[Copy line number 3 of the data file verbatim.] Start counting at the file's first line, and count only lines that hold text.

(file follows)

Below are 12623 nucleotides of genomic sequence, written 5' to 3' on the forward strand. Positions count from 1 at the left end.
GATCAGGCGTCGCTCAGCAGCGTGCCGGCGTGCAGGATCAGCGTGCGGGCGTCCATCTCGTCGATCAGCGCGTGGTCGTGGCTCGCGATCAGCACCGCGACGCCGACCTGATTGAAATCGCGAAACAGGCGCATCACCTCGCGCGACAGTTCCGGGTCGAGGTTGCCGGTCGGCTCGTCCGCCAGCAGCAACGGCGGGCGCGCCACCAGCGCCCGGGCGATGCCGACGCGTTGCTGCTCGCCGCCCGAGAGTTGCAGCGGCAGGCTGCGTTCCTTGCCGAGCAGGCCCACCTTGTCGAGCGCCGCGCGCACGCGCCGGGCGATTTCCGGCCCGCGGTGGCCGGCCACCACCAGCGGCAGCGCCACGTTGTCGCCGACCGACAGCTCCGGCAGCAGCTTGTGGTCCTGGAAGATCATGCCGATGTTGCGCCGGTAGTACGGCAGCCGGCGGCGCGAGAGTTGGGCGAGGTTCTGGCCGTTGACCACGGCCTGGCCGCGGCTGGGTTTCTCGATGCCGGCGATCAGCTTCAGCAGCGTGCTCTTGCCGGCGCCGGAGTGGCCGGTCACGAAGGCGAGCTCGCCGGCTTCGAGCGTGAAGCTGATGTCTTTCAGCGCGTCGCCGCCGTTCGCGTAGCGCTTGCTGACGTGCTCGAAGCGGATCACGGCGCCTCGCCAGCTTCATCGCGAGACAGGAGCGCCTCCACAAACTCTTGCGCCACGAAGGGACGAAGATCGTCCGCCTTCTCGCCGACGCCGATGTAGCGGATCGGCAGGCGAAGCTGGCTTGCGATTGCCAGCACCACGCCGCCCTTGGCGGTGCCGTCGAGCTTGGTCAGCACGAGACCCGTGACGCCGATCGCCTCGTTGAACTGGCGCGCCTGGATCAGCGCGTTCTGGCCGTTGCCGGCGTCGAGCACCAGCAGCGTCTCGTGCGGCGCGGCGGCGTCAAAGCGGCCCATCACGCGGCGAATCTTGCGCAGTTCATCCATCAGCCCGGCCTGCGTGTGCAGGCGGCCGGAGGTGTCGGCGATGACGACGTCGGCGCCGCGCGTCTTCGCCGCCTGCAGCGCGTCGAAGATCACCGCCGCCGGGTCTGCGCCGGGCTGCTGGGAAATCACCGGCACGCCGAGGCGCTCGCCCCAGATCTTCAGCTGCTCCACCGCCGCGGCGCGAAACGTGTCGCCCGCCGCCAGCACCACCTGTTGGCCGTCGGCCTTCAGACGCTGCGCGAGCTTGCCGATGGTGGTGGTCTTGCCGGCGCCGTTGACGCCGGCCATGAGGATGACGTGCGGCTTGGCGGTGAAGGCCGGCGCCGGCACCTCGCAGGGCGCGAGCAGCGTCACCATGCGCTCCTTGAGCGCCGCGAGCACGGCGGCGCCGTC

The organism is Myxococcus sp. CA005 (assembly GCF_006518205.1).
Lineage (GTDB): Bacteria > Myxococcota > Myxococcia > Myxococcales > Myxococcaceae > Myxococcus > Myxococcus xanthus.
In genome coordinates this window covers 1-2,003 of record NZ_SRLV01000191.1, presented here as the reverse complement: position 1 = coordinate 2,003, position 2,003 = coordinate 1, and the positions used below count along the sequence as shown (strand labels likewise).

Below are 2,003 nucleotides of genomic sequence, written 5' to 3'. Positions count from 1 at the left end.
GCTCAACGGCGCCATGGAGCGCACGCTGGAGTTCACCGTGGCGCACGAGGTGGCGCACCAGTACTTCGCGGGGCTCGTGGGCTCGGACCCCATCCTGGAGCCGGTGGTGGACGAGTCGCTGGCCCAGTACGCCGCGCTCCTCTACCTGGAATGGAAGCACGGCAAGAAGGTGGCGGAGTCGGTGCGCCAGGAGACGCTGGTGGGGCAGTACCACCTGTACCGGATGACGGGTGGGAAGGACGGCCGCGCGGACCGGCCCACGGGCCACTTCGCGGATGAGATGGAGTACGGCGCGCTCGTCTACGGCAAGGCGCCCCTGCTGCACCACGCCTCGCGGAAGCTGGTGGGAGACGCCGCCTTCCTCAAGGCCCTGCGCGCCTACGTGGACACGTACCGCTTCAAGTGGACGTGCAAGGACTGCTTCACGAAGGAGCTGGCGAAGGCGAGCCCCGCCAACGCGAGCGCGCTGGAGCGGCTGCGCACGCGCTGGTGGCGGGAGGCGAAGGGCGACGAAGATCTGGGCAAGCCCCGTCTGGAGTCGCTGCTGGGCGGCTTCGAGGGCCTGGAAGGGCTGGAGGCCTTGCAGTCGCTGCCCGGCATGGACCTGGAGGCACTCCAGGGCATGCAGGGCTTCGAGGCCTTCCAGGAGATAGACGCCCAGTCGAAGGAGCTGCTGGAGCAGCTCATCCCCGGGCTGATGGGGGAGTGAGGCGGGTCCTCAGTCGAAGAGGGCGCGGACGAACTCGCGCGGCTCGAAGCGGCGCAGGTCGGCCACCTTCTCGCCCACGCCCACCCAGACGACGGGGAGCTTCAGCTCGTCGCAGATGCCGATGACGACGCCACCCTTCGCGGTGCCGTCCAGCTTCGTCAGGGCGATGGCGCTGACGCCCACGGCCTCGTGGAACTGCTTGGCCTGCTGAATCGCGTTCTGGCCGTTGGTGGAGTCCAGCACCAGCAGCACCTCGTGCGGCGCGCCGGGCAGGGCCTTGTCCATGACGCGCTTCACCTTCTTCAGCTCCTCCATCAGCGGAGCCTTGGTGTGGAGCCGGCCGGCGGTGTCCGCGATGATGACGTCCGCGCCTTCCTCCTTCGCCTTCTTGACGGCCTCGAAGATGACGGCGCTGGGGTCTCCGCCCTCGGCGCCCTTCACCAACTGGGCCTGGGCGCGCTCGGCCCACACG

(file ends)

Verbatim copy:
The organism is Myxococcus sp. CA005 (assembly GCF_006518205.1).